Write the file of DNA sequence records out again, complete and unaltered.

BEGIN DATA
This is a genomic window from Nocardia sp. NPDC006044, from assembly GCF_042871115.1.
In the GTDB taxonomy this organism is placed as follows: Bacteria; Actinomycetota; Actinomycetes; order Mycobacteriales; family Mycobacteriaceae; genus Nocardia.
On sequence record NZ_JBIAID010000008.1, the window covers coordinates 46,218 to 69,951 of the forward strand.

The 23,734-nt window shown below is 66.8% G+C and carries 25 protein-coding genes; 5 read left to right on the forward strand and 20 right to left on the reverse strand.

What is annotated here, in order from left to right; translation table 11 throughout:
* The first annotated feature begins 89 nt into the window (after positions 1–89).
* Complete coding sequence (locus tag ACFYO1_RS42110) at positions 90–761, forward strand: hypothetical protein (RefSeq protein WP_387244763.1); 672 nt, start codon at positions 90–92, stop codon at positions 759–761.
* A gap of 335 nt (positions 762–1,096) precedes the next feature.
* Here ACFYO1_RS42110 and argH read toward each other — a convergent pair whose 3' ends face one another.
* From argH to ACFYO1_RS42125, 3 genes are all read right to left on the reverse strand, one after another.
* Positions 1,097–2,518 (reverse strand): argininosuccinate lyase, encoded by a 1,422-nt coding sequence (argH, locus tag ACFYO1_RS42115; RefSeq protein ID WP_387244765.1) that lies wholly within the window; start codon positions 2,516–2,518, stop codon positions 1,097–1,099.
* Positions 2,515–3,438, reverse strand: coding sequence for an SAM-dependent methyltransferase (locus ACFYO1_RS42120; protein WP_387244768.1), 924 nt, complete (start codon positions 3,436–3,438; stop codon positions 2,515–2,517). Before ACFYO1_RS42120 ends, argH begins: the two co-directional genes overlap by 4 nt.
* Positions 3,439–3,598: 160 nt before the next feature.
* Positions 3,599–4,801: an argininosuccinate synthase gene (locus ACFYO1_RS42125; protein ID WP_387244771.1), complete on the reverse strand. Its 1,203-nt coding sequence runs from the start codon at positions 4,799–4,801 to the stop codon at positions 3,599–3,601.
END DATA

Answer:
This is a genomic window from Nocardia sp. NPDC006044, from assembly GCF_042871115.1.
In the GTDB taxonomy this organism is placed as follows: Bacteria; Actinomycetota; Actinomycetes; order Mycobacteriales; family Mycobacteriaceae; genus Nocardia.
On sequence record NZ_JBIAID010000008.1, the window covers coordinates 46,218 to 69,951 of the forward strand.

The 23,734-nt window shown below is 66.8% G+C and carries 25 protein-coding genes; 5 read left to right on the forward strand and 20 right to left on the reverse strand.

What is annotated here, in order from left to right; translation table 11 throughout:
* The first annotated feature begins 89 nt into the window (after positions 1–89).
* Complete coding sequence (locus tag ACFYO1_RS42110) at positions 90–761, forward strand: hypothetical protein (RefSeq protein WP_387244763.1); 672 nt, start codon at positions 90–92, stop codon at positions 759–761.
* A gap of 335 nt (positions 762–1,096) precedes the next feature.
* Here ACFYO1_RS42110 and argH read toward each other — a convergent pair whose 3' ends face one another.
* From argH to ACFYO1_RS42125, 3 genes are all read right to left on the reverse strand, one after another.
* Positions 1,097–2,518 (reverse strand): argininosuccinate lyase, encoded by a 1,422-nt coding sequence (argH, locus tag ACFYO1_RS42115; RefSeq protein ID WP_387244765.1) that lies wholly within the window; start codon positions 2,516–2,518, stop codon positions 1,097–1,099.
* Positions 2,515–3,438, reverse strand: coding sequence for an SAM-dependent methyltransferase (locus ACFYO1_RS42120; protein WP_387244768.1), 924 nt, complete (start codon positions 3,436–3,438; stop codon positions 2,515–2,517). Before ACFYO1_RS42120 ends, argH begins: the two co-directional genes overlap by 4 nt.
* Positions 3,439–3,598: 160 nt before the next feature.
* Positions 3,599–4,801: an argininosuccinate synthase gene (locus ACFYO1_RS42125; protein ID WP_387244771.1), complete on the reverse strand. Its 1,203-nt coding sequence runs from the start codon at positions 4,799–4,801 to the stop codon at positions 3,599–3,601.